Given the surroundings, we didn’t think our wedding needed a theme or over-the-top decorations. The museum provided formal linens, crockery and cutlery, so we just added our own homemade favours and centrepieces (and a few little crystals on the table to catch the romantic lighting of the gallery). We made small parcel-style favours, filled with sugared almonds and black foil chocolate hearts (with a vegan and nut-free jellybean alternative) and tied with organza ribbon. We got all the stuff for favours, as well as our guestbook and table numbers, from The Wedding Mall. For the centrepieces, we placed hand-tied cream silk roses (from Just Artificial) in posy vases (from the very helpful Bluebells Florist in Middleton) and tied big black ribbon bows around them.

layla dancing

After the meal and the speeches, staff walked our guests down to the museum’s foyer, which had been arranged and lit for the reception. As we walked through the Ancient Worlds gallery and down the wide staircase into the foyer, our wedding band—the Dixie Kings—began to play, much to the delight of our younger guests (who all, apparently, love Dixieland jazz). The venue staff had set up the wedding cake at the entrance to the Living Worlds gallery, but they carried it down to the foyer so we could cut it at the reception.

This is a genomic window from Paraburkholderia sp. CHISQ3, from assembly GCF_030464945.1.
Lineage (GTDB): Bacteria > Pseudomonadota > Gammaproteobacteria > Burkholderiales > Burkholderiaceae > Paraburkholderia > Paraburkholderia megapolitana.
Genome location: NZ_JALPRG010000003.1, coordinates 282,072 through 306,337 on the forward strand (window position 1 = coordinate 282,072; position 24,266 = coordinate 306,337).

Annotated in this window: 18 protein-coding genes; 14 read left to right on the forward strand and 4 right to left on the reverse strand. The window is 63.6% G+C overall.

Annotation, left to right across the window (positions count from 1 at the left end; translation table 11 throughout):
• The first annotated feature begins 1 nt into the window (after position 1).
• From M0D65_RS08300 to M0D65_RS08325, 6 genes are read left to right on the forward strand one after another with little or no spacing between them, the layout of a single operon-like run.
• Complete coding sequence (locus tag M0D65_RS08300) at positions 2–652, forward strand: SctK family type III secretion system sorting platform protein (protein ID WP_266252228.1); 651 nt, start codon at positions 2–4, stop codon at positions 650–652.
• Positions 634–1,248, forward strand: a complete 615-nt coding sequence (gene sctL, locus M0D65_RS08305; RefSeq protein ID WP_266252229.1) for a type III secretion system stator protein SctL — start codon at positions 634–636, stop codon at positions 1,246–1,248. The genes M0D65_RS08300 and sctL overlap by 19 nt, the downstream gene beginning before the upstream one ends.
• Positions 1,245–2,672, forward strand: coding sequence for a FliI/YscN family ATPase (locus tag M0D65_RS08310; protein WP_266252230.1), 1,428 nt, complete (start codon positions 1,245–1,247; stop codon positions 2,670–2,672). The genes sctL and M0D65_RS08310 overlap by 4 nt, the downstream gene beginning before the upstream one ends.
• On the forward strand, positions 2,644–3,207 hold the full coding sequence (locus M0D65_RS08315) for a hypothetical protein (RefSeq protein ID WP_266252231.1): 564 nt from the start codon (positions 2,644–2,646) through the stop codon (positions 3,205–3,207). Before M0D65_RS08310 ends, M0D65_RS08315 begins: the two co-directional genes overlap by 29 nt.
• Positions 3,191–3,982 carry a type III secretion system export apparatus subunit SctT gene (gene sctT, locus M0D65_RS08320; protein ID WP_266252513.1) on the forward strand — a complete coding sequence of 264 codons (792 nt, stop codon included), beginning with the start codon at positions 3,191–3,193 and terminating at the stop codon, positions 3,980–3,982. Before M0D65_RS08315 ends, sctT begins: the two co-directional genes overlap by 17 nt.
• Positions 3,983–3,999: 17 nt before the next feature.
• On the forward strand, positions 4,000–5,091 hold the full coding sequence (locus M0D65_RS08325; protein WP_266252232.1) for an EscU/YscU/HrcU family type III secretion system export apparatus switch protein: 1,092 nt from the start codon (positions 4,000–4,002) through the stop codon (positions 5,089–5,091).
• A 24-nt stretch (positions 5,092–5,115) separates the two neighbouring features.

The cake was made by Hannah’s brother, and decorated with black ribbon and black foam roses from Silk Blooms, the company from which we got the bouquets, corsages and buttonholes. If you’re wondering why we chose artificial flowers, there are three reasons for this. Firstly, it was much less stressful to have the flowers delivered weeks before the wedding, rather than worry about a florist delivery on the day. Secondly, Hannah and her bridesmaids really wanted to be able to keep their bouquets as souvenirs of the big day. Thirdly, a wedding in a museum means that certain restrictions are in place for conservation reasons—for example, all real flowers need to be treated with chemicals prior to being brought in, and lilies are strictly forbidden. Silk flowers just made more sense all round.

caketopper and flowers

As well as the pretty black roses, our cake was decorated with a bespoke cake-topper from Little You in Sowerby Bridge (a wedding gift from Hannah’s parents). This lovely clay model was made especially for us, by Kate at Little You, based on photographs of Hannah’s dress and Rob’s suit. She even recreated the black laces on the back of the wedding dress, the bridal bouquet and Robs’s ivory rose buttonhole.

As our night at the museum came to an end, we headed off down Oxford Road to the Midland Hotel—appropriately enough, next door to the site of the original Manchester Natural Society museum—ready to begin our honeymoon the following day.

midland hotel
Photo: Ben Sutherland via Creative Commons

But that trip will have to wait until next time…